Open Data Policy Collection

West Sacramento, CA

Internal policy (Oct 16, 2013)

View original policy

Highlight text matching an Open Data Policy Guideline:


MEETING DATE: October 16, 2013 ITEM # 7



This reports requests that the City Council adopt Resolution 13-95 to establish an open data framework and approve the contract with a preferred vendor to commence the City’s open data initiative.


It is respectfully recommended that the City Council:

1. Adopt Resolution 13-95 (Attachment 1) establishing the City’s open data framework

2. Adopt the attached draft Open Data Policy

3. Approve and authorize the Mayor to execute a one year contract with Socrata to implement and host the City’s open data website in substantially the form attached to this report.


The idea behind open data is simple: any information collected and owned by the government should be made freely available for use, reuse and redistribution by the public. Open data initiatives are transforming the way governments across the country interact with their communities and are promoting civic engagement through transparency and accountability.

Open data is much more than just making data available to the public; it’s about transforming the way we think about data, how it’s collected, used, published, and maintained. It’s a unique opportunity to look at the data we have and realize that this data could be utilized outside of the walls of City Hall to help solve problems for both the City and its constituents. It’s about putting the data in the hands of the citizens, developers, entrepreneurs and letting them analyze and visualize the data for their own needs and purposes.

While the movement towards open data is widespread, there are only a handful of local municipalities across the country that actually have an open data strategy in place. This includes major cities such as San Francisco, Chicago, and New York, which are already seeing the benefit of open data through the reduction in number of record act requests, an explosion of mobile apps utilizing City data to help the public, and a general increase in civic engagement.

There are hundreds of applications that utilize open data to provide value to the community. In New York, taxi cab drivers can now use that city’s open data platform to access information about the status of their licenses more quickly than ever, which keeps more taxis on the road. Cook County Illinois has a budget transparency application called “Look at Cook,” which allows community members to explore the County’s budget to see for themselves how their tax dollars are being spent. The San Francisco Recreation and Parks Department has produced a mobile application that allows users to find just the amenity they are looking for, from museums to dog parks, and to display them on a GPS-enabled mobile map. The possibilities are endless.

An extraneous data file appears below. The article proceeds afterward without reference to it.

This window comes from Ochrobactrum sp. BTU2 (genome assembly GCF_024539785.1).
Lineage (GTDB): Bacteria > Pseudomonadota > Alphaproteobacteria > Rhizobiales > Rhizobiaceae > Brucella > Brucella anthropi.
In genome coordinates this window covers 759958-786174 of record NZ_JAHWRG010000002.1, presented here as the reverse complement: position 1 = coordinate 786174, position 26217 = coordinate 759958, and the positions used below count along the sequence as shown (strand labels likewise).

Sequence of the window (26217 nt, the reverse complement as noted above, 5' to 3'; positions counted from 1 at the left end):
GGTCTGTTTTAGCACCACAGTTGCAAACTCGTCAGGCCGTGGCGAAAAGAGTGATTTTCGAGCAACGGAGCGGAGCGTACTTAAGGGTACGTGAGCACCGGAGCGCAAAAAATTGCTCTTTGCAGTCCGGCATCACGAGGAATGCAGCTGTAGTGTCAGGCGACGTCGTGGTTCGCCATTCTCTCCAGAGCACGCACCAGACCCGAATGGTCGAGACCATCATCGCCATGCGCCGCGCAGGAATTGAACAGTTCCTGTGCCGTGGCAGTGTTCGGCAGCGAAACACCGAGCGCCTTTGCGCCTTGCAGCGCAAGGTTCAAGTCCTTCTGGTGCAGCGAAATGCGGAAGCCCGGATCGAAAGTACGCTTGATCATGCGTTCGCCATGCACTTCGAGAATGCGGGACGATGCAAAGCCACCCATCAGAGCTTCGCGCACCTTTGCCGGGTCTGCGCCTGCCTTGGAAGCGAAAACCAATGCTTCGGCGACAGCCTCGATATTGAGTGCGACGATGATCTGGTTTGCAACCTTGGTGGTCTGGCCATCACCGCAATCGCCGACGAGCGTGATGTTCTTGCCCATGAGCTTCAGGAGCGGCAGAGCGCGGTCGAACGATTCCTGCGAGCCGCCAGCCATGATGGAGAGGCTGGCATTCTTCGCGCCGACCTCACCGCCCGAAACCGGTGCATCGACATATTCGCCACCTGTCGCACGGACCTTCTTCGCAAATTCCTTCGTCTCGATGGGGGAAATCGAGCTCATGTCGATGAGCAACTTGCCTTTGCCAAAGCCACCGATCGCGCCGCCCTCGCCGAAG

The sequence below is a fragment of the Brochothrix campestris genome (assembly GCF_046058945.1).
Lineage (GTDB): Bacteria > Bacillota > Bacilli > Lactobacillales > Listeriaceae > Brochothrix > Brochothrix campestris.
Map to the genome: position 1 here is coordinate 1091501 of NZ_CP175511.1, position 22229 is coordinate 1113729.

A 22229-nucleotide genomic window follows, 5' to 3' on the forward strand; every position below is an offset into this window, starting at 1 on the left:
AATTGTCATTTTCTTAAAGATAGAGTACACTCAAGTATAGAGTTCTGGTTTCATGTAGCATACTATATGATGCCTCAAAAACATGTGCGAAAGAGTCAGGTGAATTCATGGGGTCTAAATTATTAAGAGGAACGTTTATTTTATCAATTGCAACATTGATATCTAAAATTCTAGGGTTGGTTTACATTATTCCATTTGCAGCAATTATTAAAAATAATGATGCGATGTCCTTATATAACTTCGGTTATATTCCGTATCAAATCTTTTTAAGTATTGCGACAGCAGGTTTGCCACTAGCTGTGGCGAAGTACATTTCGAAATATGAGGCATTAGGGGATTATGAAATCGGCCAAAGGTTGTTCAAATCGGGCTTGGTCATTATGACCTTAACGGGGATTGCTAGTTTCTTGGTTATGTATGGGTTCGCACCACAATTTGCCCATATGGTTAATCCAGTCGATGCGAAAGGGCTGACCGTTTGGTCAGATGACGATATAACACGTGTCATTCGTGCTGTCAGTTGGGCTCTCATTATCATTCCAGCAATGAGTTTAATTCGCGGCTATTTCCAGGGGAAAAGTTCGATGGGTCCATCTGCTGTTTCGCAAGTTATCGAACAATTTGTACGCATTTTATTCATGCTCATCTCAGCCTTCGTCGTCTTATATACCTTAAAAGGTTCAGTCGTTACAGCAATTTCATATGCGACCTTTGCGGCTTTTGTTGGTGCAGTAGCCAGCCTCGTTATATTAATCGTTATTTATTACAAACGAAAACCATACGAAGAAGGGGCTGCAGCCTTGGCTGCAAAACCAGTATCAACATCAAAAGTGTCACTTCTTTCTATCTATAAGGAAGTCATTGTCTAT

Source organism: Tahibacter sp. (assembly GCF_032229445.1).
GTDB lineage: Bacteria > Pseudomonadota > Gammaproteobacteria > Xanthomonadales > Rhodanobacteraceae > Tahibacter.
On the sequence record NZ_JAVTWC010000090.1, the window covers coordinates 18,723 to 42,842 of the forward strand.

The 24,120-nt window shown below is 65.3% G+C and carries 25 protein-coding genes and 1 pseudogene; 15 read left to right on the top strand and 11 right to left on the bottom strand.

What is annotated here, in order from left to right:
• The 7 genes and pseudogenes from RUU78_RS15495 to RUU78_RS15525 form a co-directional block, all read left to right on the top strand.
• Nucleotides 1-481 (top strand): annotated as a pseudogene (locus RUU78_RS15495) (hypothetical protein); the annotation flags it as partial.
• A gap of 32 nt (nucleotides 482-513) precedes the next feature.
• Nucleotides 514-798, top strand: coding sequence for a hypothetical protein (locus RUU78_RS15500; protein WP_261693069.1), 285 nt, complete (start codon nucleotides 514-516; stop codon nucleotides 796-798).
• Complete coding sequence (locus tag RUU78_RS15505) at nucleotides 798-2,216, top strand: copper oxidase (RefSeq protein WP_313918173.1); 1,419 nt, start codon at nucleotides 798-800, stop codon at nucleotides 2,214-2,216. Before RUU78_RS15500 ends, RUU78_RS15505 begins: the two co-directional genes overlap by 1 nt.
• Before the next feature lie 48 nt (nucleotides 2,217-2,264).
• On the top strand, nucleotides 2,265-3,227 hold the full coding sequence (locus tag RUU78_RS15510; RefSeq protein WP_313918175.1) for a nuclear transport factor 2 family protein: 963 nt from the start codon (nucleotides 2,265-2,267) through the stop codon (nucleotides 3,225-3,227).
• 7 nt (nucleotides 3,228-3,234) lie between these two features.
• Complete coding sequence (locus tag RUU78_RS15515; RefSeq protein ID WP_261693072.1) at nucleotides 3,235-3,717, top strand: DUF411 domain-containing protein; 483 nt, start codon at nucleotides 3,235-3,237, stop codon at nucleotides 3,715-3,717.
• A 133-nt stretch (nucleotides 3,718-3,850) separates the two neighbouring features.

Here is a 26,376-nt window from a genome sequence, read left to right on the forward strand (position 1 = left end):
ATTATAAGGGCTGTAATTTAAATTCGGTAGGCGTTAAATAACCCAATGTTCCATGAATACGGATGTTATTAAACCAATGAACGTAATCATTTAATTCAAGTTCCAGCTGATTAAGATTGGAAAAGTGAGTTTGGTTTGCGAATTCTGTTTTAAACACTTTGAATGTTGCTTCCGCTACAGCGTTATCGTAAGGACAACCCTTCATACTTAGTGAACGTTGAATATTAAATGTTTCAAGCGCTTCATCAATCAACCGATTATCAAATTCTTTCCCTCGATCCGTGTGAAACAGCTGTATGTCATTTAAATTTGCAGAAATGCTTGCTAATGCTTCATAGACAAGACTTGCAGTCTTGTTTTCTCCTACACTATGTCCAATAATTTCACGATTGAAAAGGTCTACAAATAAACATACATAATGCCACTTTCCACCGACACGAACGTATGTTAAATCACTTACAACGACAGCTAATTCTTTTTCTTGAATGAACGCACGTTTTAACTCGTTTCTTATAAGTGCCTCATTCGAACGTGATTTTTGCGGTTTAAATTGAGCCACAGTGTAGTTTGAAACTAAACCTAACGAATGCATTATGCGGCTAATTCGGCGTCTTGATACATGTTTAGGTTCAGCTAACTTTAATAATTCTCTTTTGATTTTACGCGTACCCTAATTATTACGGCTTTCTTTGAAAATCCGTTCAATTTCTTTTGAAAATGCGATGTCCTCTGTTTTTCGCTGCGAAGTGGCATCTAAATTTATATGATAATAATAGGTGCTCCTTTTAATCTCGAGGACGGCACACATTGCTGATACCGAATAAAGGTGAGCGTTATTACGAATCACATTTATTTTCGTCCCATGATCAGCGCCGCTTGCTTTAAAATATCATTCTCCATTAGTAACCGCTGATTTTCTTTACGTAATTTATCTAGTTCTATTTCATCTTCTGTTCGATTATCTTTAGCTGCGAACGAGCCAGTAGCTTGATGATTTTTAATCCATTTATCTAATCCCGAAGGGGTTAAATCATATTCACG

The innovative uses of open data in the cutting-edge cities above are based on a common set of practices that the City can emulate as it begins to develop its own open data initiative. In order to have a successful open data program, the City will need to establish the following items:

Open Data Policy

Open Data Advisory Group

Open Data Portal

Open Data Policy

The City will need to create an open data policy that outlines what data sets should be made public, how to make the data sets available, and how to maintain the data sets. Attachment 2 is a draft of such a policy. Initial efforts should focus on publishing data that is beneficial and for which there is public demand. The data the City publishes should help increase the City’s accountability, efficiency, responsiveness and/or delivery of services. The data should also help improve public knowledge of the City and its operations, further the mission of the City, and/or creates economic opportunity.